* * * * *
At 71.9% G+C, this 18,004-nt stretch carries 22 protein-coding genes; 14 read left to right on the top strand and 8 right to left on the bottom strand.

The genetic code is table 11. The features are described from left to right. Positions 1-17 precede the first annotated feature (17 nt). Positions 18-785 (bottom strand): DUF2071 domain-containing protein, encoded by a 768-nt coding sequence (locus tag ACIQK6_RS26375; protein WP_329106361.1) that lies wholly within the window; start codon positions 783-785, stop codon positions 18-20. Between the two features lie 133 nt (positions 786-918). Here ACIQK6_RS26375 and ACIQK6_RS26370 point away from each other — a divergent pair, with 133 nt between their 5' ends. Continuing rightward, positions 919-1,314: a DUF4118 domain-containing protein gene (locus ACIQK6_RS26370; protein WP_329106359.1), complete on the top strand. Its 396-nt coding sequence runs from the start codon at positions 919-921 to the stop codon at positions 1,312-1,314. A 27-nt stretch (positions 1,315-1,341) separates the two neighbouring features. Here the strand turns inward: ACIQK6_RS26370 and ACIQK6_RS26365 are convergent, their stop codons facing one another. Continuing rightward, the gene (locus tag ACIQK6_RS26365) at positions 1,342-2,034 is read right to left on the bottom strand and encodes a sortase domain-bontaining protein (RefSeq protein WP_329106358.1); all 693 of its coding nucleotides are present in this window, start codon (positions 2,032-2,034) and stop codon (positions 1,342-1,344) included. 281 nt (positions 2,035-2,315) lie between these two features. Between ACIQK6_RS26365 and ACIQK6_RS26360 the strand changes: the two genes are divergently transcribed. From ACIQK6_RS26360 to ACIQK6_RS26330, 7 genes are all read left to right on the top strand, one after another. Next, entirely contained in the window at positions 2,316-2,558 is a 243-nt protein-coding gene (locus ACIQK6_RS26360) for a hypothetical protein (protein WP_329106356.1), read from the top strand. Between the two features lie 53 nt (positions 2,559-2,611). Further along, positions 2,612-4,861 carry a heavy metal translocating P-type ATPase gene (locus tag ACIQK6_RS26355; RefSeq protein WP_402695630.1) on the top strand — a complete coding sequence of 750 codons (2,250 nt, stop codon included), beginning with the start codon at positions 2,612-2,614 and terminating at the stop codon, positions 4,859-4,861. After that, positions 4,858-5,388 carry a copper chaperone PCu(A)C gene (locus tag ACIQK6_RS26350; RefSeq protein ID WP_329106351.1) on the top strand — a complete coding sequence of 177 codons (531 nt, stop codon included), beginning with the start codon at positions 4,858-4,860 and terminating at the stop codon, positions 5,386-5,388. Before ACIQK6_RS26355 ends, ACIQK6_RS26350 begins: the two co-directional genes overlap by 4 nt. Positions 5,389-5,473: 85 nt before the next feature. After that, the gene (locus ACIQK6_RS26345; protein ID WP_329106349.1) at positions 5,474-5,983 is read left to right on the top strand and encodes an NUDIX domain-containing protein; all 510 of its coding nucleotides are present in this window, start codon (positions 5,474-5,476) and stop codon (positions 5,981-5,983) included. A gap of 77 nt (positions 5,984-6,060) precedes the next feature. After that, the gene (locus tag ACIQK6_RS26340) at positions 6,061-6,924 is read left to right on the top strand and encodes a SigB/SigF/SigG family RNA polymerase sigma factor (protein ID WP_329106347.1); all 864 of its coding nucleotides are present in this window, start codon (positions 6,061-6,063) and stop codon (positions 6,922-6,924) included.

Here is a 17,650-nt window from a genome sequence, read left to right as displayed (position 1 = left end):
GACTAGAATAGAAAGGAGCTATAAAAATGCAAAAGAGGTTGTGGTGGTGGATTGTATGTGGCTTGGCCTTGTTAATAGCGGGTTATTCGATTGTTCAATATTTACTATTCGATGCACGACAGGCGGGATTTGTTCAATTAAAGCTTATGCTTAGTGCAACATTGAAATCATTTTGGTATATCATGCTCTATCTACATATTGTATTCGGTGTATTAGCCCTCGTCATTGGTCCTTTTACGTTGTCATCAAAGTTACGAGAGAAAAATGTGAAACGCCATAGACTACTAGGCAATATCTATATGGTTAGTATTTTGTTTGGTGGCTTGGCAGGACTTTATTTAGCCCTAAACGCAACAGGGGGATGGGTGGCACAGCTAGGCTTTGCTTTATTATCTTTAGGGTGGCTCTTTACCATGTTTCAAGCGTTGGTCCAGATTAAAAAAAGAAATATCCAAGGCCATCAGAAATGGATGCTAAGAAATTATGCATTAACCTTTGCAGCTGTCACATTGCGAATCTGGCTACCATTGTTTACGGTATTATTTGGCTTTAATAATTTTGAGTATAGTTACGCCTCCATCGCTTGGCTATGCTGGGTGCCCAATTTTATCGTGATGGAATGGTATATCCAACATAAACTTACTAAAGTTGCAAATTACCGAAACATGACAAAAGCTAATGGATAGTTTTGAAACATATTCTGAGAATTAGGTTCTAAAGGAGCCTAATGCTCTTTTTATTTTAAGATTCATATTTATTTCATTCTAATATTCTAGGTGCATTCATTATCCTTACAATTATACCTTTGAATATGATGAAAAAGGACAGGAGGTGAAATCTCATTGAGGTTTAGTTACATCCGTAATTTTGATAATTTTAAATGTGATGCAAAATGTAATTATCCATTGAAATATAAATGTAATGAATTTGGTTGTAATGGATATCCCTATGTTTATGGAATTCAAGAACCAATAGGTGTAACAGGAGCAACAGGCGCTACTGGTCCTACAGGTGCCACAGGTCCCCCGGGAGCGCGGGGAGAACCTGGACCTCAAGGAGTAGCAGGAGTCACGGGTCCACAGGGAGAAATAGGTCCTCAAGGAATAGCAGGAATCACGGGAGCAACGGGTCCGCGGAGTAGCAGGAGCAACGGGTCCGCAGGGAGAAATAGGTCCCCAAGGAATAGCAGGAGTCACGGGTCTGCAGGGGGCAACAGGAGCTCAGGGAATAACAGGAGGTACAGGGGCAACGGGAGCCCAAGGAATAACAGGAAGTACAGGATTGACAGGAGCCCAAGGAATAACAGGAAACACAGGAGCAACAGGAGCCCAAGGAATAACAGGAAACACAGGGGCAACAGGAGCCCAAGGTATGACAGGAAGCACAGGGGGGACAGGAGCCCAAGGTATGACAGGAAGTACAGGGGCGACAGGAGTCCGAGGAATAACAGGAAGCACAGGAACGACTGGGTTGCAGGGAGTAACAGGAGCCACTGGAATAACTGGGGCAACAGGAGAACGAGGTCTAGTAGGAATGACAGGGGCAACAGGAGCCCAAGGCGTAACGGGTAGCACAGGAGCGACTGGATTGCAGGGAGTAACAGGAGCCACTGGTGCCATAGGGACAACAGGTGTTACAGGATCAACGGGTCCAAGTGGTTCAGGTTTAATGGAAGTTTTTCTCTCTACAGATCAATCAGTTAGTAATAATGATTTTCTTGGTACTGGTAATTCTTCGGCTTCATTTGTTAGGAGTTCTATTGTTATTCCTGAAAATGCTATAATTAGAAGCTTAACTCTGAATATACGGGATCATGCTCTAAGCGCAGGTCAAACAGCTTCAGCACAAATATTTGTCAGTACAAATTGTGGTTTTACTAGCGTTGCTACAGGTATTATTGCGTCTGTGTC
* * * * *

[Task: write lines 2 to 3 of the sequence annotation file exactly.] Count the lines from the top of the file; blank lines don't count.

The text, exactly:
The genetic code is table 11. The features are described from left to right. Positions 1-17 precede the first annotated feature (17 nt). Positions 18-785 (bottom strand): DUF2071 domain-containing protein, encoded by a 768-nt coding sequence (locus tag ACIQK6_RS26375; protein WP_329106361.1) that lies wholly within the window; start codon positions 783-785, stop codon positions 18-20. Between the two features lie 133 nt (positions 786-918). Here ACIQK6_RS26375 and ACIQK6_RS26370 point away from each other — a divergent pair, with 133 nt between their 5' ends. Continuing rightward, positions 919-1,314: a DUF4118 domain-containing protein gene (locus ACIQK6_RS26370; protein WP_329106359.1), complete on the top strand. Its 396-nt coding sequence runs from the start codon at positions 919-921 to the stop codon at positions 1,312-1,314. A 27-nt stretch (positions 1,315-1,341) separates the two neighbouring features. Here the strand turns inward: ACIQK6_RS26370 and ACIQK6_RS26365 are convergent, their stop codons facing one another. Continuing rightward, the gene (locus tag ACIQK6_RS26365) at positions 1,342-2,034 is read right to left on the bottom strand and encodes a sortase domain-bontaining protein (RefSeq protein WP_329106358.1); all 693 of its coding nucleotides are present in this window, start codon (positions 2,032-2,034) and stop codon (positions 1,342-1,344) included. 281 nt (positions 2,035-2,315) lie between these two features. Between ACIQK6_RS26365 and ACIQK6_RS26360 the strand changes: the two genes are divergently transcribed. From ACIQK6_RS26360 to ACIQK6_RS26330, 7 genes are all read left to right on the top strand, one after another. Next, entirely contained in the window at positions 2,316-2,558 is a 243-nt protein-coding gene (locus ACIQK6_RS26360) for a hypothetical protein (protein WP_329106356.1), read from the top strand. Between the two features lie 53 nt (positions 2,559-2,611). Further along, positions 2,612-4,861 carry a heavy metal translocating P-type ATPase gene (locus tag ACIQK6_RS26355; RefSeq protein WP_402695630.1) on the top strand — a complete coding sequence of 750 codons (2,250 nt, stop codon included), beginning with the start codon at positions 2,612-2,614 and terminating at the stop codon, positions 4,859-4,861. After that, positions 4,858-5,388 carry a copper chaperone PCu(A)C gene (locus tag ACIQK6_RS26350; RefSeq protein ID WP_329106351.1) on the top strand — a complete coding sequence of 177 codons (531 nt, stop codon included), beginning with the start codon at positions 4,858-4,860 and terminating at the stop codon, positions 5,386-5,388. Before ACIQK6_RS26355 ends, ACIQK6_RS26350 begins: the two co-directional genes overlap by 4 nt. Positions 5,389-5,473: 85 nt before the next feature. After that, the gene (locus ACIQK6_RS26345; protein ID WP_329106349.1) at positions 5,474-5,983 is read left to right on the top strand and encodes an NUDIX domain-containing protein; all 510 of its coding nucleotides are present in this window, start codon (positions 5,474-5,476) and stop codon (positions 5,981-5,983) included. A gap of 77 nt (positions 5,984-6,060) precedes the next feature. After that, the gene (locus tag ACIQK6_RS26340) at positions 6,061-6,924 is read left to right on the top strand and encodes a SigB/SigF/SigG family RNA polymerase sigma factor (protein ID WP_329106347.1); all 864 of its coding nucleotides are present in this window, start codon (positions 6,061-6,063) and stop codon (positions 6,922-6,924) included.

Here is a 17,650-nt window from a genome sequence, read left to right as displayed (position 1 = left end):